By: Anthony Brousseau
Bloody marys are not what they used to be—and that's meant in the most flattering of ways. What once was a simple, savory drink to pair with your breakfast or brunch has evolved into a meal in and of itself, with some places offering chicken wings and even entire burgers as "garnishes" for your bloody.
It's no surprise, then, that a thriving bloody mary culture has emerged in the Twin Cities. In May, the Bloody Mary Liberation Party hosted the second annual Twin Cities Bloody Mary Festival at Union Depot in St. Paul, gathering bars and restaurants from the area to compete for a number of bloody awards. And despite the big name, big city talent on display—St. Paul's The Happy Gnome and Minneapolis' Red Stag Supper Club were just two of the 16 competitors—a relatively new restaurant in Waconia took home the prize for best traditional bloody mary.
Courtesy of Garage Bar & Bowl
Dan Madsen, who owns Garage Bar & Bowl with his wife Amy, was confident in their concoction heading into the contest.
“We’re new, we’re small, we’re independent and there’s a lot of really big names that do this,” he says. “But we decided, we’re proud of what we have, we’ll go share it and maybe people will like it.”
And like it they did—in addition to best traditional bloody, the Garage tied for best garnish and took home second place in the people’s choice awards.
Madsen says his team—five people total—put together a BLT bloody, garnished with dill-infused fresh bread from Chaska’s Red Bench Bakery, lettuce and tomato—plus horseradish sauce, a dill pickle and bloody mary flavored bacon, all made in-house.
“We make our own bacon in house, we brine it, cure it, smoke it, cut it, cook it,” Madsen says.
“We knew that we had a great garnish, but we were really honored to tie for best garnish out of all the bars that were there as well.”
Beyond the awards, Madsen says the festival crowd's response was proof enough they had a good product.
"It was just a constant stream of a line of 15 to 20 people waiting to try the bloody marys." he says.
"Busy, very busy. But fun, very fun."
Courtesy of Garage Bar & Bowl
Before they made the best bloody mary in the Twin Cities, the Garage Bar & Bowl team had to, well, open a bar. That was a process years in the making. Dan and Amy Madsen paid their way through college working in the restaurant industry, but always had their sights on something bigger.
“We always knew we wanted to open a bar and grill someday, but we were thinking it would be more towards retirement,” Madsen says. “And then we heard about the bowling alley in Waconia.”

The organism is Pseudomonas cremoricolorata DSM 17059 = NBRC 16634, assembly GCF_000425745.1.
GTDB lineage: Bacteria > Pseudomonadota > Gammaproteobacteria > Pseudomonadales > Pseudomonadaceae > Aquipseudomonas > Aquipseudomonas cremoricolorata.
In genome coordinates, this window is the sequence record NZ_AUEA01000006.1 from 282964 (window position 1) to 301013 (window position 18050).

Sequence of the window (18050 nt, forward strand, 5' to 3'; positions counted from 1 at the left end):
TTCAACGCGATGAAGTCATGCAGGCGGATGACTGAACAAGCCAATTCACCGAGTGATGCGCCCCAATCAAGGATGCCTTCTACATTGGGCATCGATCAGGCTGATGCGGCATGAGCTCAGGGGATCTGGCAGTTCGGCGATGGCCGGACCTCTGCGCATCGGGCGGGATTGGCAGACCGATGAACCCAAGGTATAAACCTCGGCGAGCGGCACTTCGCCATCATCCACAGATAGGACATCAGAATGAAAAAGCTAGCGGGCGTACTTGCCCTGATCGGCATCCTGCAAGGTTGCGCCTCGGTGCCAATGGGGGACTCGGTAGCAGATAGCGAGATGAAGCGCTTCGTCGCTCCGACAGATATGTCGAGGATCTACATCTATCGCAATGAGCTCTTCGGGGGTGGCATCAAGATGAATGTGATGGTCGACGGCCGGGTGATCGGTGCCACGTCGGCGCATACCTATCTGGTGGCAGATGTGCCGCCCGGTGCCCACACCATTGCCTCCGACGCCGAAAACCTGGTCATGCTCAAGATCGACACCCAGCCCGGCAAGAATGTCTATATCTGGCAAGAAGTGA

Amy Madsen was born and raised in the city. The couple watched the site sit for sale for a few years, hesitant to actually make a move on it. Then they heard talks of demolition.
“So my wife and I decided that we’d try to jump in and save it, so the community would have a bowling alley, a spot for recreation,” Madsen says, “and then we thought we’d bring our interests in great food and a fun bar atmosphere and put it all together.”
The Garage Bar & Bowl opened August 2018, and so far, business is good, according to Madsen.
“Every day is an adventure, right, because it’s our first,” he says. “But we’re proud of our environment and proud of our food and having six bowling lanes kind of really helps round out a lot of different reasons to come see us.”
If you missed your shot to sample the Garage’s bloody at the festival, worry not—every Sunday from 11 a.m. to 2 p.m., they open their bloody Mary bar, with even more options than were available at the fest.
“We have your usual, chives, green peppers, pepperoni, cheese curds, but we also have bratwursts and chicken wings and deep-fried cheese curds,” Madsen says. And the house made bacon is there, too, of course.
But the Garage has more to offer than a killer bloody mary, Madsen says.
“One thing that we try to do at the Garage is make food as much as we can from scratch in house,” he says. “Our pizza, we import the flour from Italy, it’s totally scratch made. People really seem to like it. There’s a whole bunch of things we do that are really unique.”
He hopes the newfound bloody mary buzz, paired with everything else the Garage has to offer, will expand people’s sometimes narrow view of the Twin Cities food scene.
“There’s a lot of places outside the immediate Minneapolis-St. Paul area that are special,” he says. “I would hope that we would be considered in that company, but there’s a lot of other great places like ours that are independent.
“Hopefully people venture out our way into the southwest suburbs to explore some great, independent places.”